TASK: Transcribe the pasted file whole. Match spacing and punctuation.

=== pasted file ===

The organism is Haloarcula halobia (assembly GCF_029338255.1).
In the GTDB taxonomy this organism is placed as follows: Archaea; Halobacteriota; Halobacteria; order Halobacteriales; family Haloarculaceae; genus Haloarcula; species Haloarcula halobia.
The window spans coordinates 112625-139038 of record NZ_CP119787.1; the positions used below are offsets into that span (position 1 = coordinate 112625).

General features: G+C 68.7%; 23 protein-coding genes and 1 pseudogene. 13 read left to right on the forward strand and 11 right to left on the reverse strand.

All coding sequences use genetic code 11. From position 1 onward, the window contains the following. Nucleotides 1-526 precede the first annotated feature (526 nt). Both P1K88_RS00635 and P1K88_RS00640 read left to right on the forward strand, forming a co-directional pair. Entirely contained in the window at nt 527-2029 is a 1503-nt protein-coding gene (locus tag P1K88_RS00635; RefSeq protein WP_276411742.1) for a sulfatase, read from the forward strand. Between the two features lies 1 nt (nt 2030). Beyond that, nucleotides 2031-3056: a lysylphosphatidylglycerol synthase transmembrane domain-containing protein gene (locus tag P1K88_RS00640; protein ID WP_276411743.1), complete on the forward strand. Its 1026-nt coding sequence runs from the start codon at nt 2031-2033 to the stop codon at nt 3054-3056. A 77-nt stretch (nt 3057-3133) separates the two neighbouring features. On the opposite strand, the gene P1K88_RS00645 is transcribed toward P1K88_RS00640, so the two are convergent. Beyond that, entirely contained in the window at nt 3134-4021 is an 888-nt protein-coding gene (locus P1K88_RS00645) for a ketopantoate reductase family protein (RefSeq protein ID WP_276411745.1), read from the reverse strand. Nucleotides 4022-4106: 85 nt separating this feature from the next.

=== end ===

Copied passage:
The organism is Haloarcula halobia (assembly GCF_029338255.1).
In the GTDB taxonomy this organism is placed as follows: Archaea; Halobacteriota; Halobacteria; order Halobacteriales; family Haloarculaceae; genus Haloarcula; species Haloarcula halobia.
The window spans coordinates 112625-139038 of record NZ_CP119787.1; the positions used below are offsets into that span (position 1 = coordinate 112625).

General features: G+C 68.7%; 23 protein-coding genes and 1 pseudogene. 13 read left to right on the forward strand and 11 right to left on the reverse strand.

All coding sequences use genetic code 11. From position 1 onward, the window contains the following. Nucleotides 1-526 precede the first annotated feature (526 nt). Both P1K88_RS00635 and P1K88_RS00640 read left to right on the forward strand, forming a co-directional pair. Entirely contained in the window at nt 527-2029 is a 1503-nt protein-coding gene (locus tag P1K88_RS00635; RefSeq protein WP_276411742.1) for a sulfatase, read from the forward strand. Between the two features lies 1 nt (nt 2030). Beyond that, nucleotides 2031-3056: a lysylphosphatidylglycerol synthase transmembrane domain-containing protein gene (locus tag P1K88_RS00640; protein ID WP_276411743.1), complete on the forward strand. Its 1026-nt coding sequence runs from the start codon at nt 2031-2033 to the stop codon at nt 3054-3056. A 77-nt stretch (nt 3057-3133) separates the two neighbouring features. On the opposite strand, the gene P1K88_RS00645 is transcribed toward P1K88_RS00640, so the two are convergent. Beyond that, entirely contained in the window at nt 3134-4021 is an 888-nt protein-coding gene (locus P1K88_RS00645) for a ketopantoate reductase family protein (RefSeq protein ID WP_276411745.1), read from the reverse strand. Nucleotides 4022-4106: 85 nt separating this feature from the next.